Mr. McCreary has been a triathlete for 29 years, with 200 races throughout the United States and internationally as a member of the U.S. Triathlon Team.
He has been a three-time second-place winner at the U.S. National Championships and second-place winner at the 2011 International Triathlon Union World Championships in Beijing China, competing as an amateur age-grouper. Also, he has earned titles in road running/trail running and marathons.
Despite his international travels, Mr. McCreary is impressed with ENMU and Portales.
"Portales is one of the best-kept secrets in the United States," he said. "The high quality of professional staffing, quality of education and commitment to cost-effective operations continues to make Eastern a positive, life-changing experience for thousands of young people, many the first in their family to achieve a college education."
"Mr. McCreary says it was a "great joy singing and performing with the ENMU University Singers and touring Europe with them last summer."
Having visited major cities throughout the world, Mr. McCreary says he has "come to appreciate Portales as a refreshing oasis from all the clutter and unnecessary complication and temptation that larger, more expensive cities may offer. Simplicity, basic civility, kindness, genuine fellowship, watching out for one's neighbor and shared responsibility are valuable life lessons with a heightened emphasis in our setting."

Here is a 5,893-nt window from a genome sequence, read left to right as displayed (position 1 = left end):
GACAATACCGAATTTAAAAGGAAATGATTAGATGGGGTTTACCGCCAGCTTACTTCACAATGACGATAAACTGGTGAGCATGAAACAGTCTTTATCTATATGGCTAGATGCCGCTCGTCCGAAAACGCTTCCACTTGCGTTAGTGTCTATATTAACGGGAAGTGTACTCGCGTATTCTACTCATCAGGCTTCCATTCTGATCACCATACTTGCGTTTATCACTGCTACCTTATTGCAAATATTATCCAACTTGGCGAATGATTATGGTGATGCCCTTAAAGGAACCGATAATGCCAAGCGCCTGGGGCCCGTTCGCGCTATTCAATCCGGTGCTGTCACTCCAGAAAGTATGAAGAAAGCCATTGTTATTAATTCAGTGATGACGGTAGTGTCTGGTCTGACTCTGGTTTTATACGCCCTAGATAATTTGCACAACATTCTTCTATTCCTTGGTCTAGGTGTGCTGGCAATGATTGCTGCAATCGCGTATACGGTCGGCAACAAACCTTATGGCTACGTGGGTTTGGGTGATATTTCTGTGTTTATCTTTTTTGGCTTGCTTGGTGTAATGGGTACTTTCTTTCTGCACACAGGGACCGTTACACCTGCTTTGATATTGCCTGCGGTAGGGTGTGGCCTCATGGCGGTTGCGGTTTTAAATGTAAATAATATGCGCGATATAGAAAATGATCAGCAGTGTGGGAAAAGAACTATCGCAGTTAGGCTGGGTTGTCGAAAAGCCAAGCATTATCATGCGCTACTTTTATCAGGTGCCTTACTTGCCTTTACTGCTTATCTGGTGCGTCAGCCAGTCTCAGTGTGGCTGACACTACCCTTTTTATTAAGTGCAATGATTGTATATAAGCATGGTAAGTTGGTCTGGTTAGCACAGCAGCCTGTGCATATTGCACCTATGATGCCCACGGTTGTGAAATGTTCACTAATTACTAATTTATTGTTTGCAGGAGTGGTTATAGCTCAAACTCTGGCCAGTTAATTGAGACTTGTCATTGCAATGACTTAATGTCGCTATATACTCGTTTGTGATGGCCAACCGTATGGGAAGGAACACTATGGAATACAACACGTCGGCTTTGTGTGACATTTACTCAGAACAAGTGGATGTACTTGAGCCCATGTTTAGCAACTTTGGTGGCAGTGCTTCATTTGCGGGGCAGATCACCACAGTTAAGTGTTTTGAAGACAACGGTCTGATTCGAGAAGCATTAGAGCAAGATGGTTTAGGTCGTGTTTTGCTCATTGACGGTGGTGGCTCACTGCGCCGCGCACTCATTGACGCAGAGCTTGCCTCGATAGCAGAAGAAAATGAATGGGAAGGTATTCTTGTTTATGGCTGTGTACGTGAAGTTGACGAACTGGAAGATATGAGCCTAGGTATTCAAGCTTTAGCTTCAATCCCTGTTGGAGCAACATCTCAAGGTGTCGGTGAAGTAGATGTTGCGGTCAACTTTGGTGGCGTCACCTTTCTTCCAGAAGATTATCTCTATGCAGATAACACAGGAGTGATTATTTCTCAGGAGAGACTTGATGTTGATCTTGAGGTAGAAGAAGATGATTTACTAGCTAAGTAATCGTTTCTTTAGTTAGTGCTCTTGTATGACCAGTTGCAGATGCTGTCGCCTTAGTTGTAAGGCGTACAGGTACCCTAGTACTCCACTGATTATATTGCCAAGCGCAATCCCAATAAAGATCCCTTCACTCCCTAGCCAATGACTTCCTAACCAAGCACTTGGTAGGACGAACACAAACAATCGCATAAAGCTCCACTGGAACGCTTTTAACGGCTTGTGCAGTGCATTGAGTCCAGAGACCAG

He began high school in Georgia and finished in Ohio, where he was introduced to theatre and music. He majored in theatre in undergraduate school and received his terminal (MFA) degree in theatre in graduate school. Additional training includes a two-year study resulting in a "Master Mime" and considerable work as a stage combatant.
He says the variety of jobs he has held "is an actor's friend, as can be a liberal arts education."
Jobs have included waiting tables, managing a restaurant, groundskeeper at a resort hotel, Home Depot, chauffeur/cook for the son of the chairman of General Motors, landscape design, assisting in the startup of USA Today while on the staff of Gannett Chairman Allen Neuharth, selling eggs on a bicycle, building worker and contractor, gas station attendant, babysitter and personal trainer with the YMCA.